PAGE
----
When the FAA issues TFRs for spacecraft launches, such as this recent example the restrictions invariably limit their effect up to a certain altitude which never seems to exceed FL180. This is well below the operating altitude of much routine air traffic, so what's going on here?

Rockets must cross altitudes above this level to reach space and a collision with aviation traffic would be disastrous; so how is this risk mitigated if not by having pilots observe a TFR? This is in effect a followup question to "How are spacecraft and aircraft traffic coordinated?" to cover the part of the spacecraft flight after it has left the area covered by a TFR but before it has left the area liable to contain other air traffic.

  • 1
    $\begingroup$ TFR : Temporary Flight Restriction ... VFR : Visual Flight Rules ... IFR : Instrument Flight Rules ... NOTAM : Notice to Air Missions, "is a notice containing information essential to personnel concerned with flight operations but not known far enough in advance to be publicized by other means. It states the abnormal status of a component of the National Airspace System ( NAS ) – not the normal status." $\endgroup$
    – Mazura
    Oct 15, 2022 at 1:46

2 Answers 2


That TFR is mainly for the general aviation flying under VFR. As you are in class A airspace when you fly above FL180 there is a good chance that you have to look out for a different NOTAM.

There is indeed the active NOTAM A2831/22 covering that launch including detailed rerouting information for dispatchers. Just search for ZMA A2831/22 in the FNS NOTAM search (don't forget to change the "Location" pulldown to "Free Text") and see for yourself.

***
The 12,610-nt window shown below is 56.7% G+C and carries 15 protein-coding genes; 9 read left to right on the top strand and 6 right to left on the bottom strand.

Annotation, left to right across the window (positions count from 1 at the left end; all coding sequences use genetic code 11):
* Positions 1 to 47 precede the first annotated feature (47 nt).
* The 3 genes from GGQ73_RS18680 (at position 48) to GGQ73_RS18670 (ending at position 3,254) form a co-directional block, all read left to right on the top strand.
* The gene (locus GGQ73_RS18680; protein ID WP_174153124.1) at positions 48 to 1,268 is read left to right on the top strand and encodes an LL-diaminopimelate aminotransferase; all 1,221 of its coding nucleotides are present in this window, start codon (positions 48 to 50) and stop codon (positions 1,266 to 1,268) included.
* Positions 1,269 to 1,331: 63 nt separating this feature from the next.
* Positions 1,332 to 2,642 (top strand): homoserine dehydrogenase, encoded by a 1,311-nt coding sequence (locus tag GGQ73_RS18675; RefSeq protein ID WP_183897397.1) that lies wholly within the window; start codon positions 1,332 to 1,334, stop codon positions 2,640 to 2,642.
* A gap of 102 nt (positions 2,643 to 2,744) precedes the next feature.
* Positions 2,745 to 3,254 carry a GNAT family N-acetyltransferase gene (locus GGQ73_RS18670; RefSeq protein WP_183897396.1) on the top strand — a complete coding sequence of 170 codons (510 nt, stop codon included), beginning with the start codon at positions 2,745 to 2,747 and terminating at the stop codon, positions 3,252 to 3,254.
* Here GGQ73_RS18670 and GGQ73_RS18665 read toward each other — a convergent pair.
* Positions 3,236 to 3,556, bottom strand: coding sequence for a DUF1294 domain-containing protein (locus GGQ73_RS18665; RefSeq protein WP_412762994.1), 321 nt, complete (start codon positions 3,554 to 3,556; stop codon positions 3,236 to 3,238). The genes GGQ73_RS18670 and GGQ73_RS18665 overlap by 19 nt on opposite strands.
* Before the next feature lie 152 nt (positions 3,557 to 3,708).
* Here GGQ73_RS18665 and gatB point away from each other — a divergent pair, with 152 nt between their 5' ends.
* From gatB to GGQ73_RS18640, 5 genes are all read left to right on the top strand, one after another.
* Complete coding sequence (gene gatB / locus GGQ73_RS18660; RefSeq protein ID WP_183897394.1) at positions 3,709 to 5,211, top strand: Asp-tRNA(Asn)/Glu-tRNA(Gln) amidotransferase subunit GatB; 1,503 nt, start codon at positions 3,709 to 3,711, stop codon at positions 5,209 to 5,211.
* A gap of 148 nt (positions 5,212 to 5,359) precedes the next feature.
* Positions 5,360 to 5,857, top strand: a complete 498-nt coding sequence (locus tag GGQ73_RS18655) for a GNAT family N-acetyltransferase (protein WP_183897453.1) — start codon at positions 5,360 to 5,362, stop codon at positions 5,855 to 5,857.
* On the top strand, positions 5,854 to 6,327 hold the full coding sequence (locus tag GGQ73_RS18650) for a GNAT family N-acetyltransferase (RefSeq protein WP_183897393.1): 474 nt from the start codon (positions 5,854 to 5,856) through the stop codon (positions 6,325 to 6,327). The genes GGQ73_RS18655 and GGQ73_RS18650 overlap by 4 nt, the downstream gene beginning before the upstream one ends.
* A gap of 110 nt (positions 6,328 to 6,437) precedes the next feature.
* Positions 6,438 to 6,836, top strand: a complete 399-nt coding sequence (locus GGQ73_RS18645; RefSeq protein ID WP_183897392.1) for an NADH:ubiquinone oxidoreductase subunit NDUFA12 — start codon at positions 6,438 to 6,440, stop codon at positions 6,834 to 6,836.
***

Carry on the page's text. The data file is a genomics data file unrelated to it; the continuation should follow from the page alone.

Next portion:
So, in summary, most TFRs are below FL180 as they are issued for:

  1. Temporary Flight Restrictions in the Vicinity of Disaster/Hazard Areas (Section 91.137);
  2. Temporary Flight Restrictions in National Disaster Areas in the State of Hawaii (Section 91.138);
  3. Emergency Air Traffic Rules (Section 91.139);
  4. Flight Restrictions in the Proximity of the Presidential and Other Parties (Section 91.141);
  5. Flight Limitation in the Proximity of Space Flight Operations (Section 91.143);
  6. Management of Aircraft Operations in the Vicinity of Aerial Demonstrations and Major Sporting Events (Section 91.145); and
  7. Special Security Instructions (Section 99.7).

(Source: AC 91-63D)

Those events rarely extend above FL180. When they do extend above FL180, as in this case, a separate NOTAM is usually issued which contains way more information that is normally only interesting for IFR operations.

Imagine you planning a local fun flight along the coast. Do you really want to wrestle with all those IFR NOTAMs during your preflight?

  • $\begingroup$ You're in controlled airspace when you fly below FL180 too... the absolute highest you can go in that area and still be in uncontrolled airspace is 2699' MSL, and that's only if you're 20 miles out to sea. Closer than that, controlled airspace starts a lot lower. $\endgroup$
    – randomhead
    Oct 14, 2022 at 15:06
  • 2
    $\begingroup$ @randomhead I guess what Chris meant is class A airspace, so no VFR allowed above FL180. $\endgroup$
    – Bianfable
    Oct 14, 2022 at 15:11
  • $\begingroup$ I wasn't precise in my answer. I clarified it and changed "controlled airspace" to "class A airspace". My point is that there is no flying VFR above FL180 as @Bianfable correctly assumed. $\endgroup$
    – Chris
    Oct 14, 2022 at 15:21
  • $\begingroup$ Why are there separate categories for disaster/hazard areas and disaster/hazard areas in Hawaii, specifically? $\endgroup$
    – nick012000
    Oct 15, 2022 at 23:23

TFRs are mostly intended for notifying recreational VFR traffic navigating on their own. Above FL180 all aircraft are under positive control, so ATC can keep them clear of the airspace.


You must log in to answer this question.

Not the answer you're looking for? Browse other questions tagged .